Destinations Magazine

An Alternative 60th Birthday in Brussels – Part 1

By Ingridd @cosytraveler

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So far, 2016 sucks big time... Due to health problems, car troubles and financial woes, we haven't done as much traveling as we would like to or as we are used to. Of course, I know that there are far worse things going on in the world right now; but being denied traveling for people like Lars and myself... well, it sucks. We miss it too much. Luckily, since I didn't have a lot of blogging opportunities last year - mainly because of my depression, I still have a lot of travels of last year to post about. But... to be honest, we cannot wait to do some new exploring!

But luckily, things are looking up. And if things go well, we should be on the road again in October. And our first long trip is up at the end of the year. And, sick or not, poor or not, there are always special days that we need to celebrate and there are always ways to do so. So, although it was our dream to celebrate the 60th birthday of Lars in Romania, we had to change our original plans. And I somehow managed to let my beloved Lars experience new things... for free!

First up, I organised a visit to a museum. Usually, when Lars and I go to such a place, it will be related to art. This time, I chose a completely different topic. Moreover, it was free. Want to know which museums in Brussels are free on certain days? Then have a look at this website.

I picked the Museum of Natural Sciences, or to be correct, the Royal Belgian Institute of Natural Sciences. Now, I am going to be completely honest: I was there once, a long time ago. I thought it was a dark and dusty museum and the sulky, moody teenager that I was hated every second of it. But ... in order not to be bullied I didn't tell anyone that I actually thought the dinosaurs looked kind of cool.

Flash-forward to 7 September 2016 and I cannot wait to see all those majestic skeletons... again. I was so eager to give this museum a second chance and to let Lars experience something completely else. This is what we saw in the main hall.

Lars and I were ready to see the big boys in their separate glass cases, but a fire-drill interrupted our plans. All of us had to go outside and about 30 minutes we were back.

We took the elevator one floor down and saw what creatures used to live in our seas and oceans millions of years ago.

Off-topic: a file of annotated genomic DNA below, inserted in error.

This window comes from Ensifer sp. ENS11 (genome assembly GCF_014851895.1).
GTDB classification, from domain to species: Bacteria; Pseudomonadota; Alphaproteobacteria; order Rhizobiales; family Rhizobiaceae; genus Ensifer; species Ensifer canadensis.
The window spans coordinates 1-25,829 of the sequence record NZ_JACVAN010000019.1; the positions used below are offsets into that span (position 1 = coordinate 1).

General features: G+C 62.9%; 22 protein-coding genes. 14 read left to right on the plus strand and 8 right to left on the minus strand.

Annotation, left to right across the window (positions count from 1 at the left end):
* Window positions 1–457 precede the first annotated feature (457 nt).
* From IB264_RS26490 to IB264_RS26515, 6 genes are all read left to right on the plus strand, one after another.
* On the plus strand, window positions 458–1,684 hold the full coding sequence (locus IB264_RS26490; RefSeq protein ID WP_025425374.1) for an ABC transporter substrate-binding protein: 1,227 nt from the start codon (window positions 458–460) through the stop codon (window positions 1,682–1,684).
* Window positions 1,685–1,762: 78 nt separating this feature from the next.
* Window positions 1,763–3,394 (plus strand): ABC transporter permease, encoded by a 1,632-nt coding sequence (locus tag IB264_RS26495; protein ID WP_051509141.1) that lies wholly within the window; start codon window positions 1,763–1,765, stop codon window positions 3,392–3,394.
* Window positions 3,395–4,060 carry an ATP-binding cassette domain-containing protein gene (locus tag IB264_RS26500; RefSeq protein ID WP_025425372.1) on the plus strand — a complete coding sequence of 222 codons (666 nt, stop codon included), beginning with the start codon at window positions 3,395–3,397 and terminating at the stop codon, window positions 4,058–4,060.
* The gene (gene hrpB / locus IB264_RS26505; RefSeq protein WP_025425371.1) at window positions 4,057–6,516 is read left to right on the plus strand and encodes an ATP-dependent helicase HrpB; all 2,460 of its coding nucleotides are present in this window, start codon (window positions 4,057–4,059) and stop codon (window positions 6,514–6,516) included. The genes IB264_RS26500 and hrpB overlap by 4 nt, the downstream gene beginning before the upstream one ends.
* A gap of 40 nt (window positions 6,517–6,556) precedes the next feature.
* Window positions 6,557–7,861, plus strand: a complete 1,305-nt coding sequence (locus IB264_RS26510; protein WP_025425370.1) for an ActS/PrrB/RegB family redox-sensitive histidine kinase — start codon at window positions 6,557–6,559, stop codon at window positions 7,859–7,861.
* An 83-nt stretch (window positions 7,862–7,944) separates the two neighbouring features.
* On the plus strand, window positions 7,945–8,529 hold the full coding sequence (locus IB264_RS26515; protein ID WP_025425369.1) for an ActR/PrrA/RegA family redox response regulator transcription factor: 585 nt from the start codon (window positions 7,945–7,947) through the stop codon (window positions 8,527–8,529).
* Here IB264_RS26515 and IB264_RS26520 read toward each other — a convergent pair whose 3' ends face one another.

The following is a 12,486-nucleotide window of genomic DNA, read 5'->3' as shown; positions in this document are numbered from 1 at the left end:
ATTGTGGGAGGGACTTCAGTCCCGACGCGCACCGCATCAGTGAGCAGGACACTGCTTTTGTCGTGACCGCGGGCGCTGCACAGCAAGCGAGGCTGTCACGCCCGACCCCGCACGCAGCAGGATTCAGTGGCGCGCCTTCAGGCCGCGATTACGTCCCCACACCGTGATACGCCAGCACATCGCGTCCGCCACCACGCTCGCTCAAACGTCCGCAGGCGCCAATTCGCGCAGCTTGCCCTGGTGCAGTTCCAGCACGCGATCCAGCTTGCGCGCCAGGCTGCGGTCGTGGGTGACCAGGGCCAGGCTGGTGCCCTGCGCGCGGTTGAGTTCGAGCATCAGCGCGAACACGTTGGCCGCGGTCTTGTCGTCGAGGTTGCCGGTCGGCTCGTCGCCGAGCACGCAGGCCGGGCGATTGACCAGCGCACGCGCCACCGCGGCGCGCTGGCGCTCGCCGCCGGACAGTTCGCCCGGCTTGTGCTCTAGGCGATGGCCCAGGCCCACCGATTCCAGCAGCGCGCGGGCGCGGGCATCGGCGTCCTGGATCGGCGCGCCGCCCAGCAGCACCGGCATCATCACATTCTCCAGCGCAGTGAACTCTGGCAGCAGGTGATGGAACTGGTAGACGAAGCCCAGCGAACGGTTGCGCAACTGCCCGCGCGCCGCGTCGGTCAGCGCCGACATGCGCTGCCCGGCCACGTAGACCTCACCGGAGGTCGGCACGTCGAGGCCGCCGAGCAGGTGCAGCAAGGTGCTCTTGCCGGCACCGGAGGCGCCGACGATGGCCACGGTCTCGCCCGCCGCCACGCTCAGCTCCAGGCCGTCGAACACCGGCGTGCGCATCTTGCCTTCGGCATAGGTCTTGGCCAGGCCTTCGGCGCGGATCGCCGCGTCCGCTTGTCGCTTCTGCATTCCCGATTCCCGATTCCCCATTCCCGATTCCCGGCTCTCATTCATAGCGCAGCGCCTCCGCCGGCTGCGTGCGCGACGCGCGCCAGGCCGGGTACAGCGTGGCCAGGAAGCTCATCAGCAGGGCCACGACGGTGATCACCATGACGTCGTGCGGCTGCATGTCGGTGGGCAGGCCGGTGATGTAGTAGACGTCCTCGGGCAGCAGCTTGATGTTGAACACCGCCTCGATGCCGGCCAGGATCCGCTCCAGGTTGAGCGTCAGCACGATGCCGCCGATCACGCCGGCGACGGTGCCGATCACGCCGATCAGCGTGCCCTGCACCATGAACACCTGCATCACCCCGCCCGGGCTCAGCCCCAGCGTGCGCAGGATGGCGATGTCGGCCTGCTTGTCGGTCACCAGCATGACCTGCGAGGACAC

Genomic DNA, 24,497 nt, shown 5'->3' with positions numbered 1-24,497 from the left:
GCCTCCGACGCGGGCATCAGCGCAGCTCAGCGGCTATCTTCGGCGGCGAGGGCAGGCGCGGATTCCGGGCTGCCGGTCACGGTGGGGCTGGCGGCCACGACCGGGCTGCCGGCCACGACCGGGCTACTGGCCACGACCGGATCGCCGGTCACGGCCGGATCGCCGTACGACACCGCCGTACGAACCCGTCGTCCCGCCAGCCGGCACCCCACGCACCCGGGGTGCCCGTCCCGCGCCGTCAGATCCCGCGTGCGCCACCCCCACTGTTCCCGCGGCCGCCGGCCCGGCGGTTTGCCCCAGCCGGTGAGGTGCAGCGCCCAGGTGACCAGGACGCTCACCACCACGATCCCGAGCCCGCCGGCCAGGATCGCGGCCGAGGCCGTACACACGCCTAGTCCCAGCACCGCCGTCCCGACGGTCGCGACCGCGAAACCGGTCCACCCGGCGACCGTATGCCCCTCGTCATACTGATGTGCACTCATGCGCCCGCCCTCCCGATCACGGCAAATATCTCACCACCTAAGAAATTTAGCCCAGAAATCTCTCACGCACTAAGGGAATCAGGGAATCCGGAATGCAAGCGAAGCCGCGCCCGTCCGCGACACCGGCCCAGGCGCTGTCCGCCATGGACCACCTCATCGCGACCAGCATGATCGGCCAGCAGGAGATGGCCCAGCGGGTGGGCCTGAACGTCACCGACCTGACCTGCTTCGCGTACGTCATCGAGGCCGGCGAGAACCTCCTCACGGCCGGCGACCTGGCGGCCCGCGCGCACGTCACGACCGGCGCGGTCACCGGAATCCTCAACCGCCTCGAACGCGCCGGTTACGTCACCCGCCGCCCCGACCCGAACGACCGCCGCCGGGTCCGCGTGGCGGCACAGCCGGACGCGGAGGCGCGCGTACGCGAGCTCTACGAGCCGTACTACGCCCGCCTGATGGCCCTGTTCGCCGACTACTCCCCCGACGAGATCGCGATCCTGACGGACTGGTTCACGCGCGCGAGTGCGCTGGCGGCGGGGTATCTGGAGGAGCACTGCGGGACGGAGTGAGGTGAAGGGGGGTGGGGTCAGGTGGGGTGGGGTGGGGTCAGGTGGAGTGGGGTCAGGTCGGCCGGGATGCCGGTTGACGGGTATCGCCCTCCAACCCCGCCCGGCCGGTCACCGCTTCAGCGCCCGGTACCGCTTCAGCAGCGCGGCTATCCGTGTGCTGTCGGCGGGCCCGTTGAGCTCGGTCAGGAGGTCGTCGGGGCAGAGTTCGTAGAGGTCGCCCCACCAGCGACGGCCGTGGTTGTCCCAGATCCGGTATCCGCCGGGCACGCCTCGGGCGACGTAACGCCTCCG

Afterwards, we went to the top floor and admired the view.

The museum offers a lot more than dinosaurs. You can visit the Gallery of Mankind, the Gallery of Evolution, BiodiverCITY, 250 Years of Natural Sciences, the Mineral Hall, the Shell Hall and the Insect Hall.

The museum was a lot bigger than I had anticipated. I think you need at least 3 hours to go through all or most of the galleries.

This little fellow didn't mind a close-up.

But there is more than education and entertainment; a lot of research takes place here as well. Or as the museum itself states it:

The museum is the showcase for the research that our institute has been carrying out for more than 170 years. Today, our research team comprises 165 scientists and dozens of scientific staff, technicians and volunteers. It is a varied team that includes biologists, ecologists, geologists, mineralogists, palaeontologists, anthropologists, oceanographers, engineers and computer experts. This enables us to carry out multidisciplinary research.

Our research falls into three main categories: evolution, biodiversity, and ecosystems. This research sheds light on a complex and diverse world that is billions of years old. Our researchers don't spend all their time in the lab, far from it; several hundred international expeditions are organised every year.

Our enormous collections, made up of approximately 37 million specimens, form an inexhaustible research resource. These 'biodiversity archives' are used to classify existing species and identify new ones, and to study their ecosystems. This research enables us to amend policies in order to protect and preserve biodiversity. And now, with new techniques such as CT scans, isotope analysis and DNA sequencing, researchers are able to glean new information from old material on a daily basis.

By the way, the fun already starts at the entrance!

On the website of the museum you can find all useful information. Join us for our next post to see what else happened on the 60th birthday of Lars!

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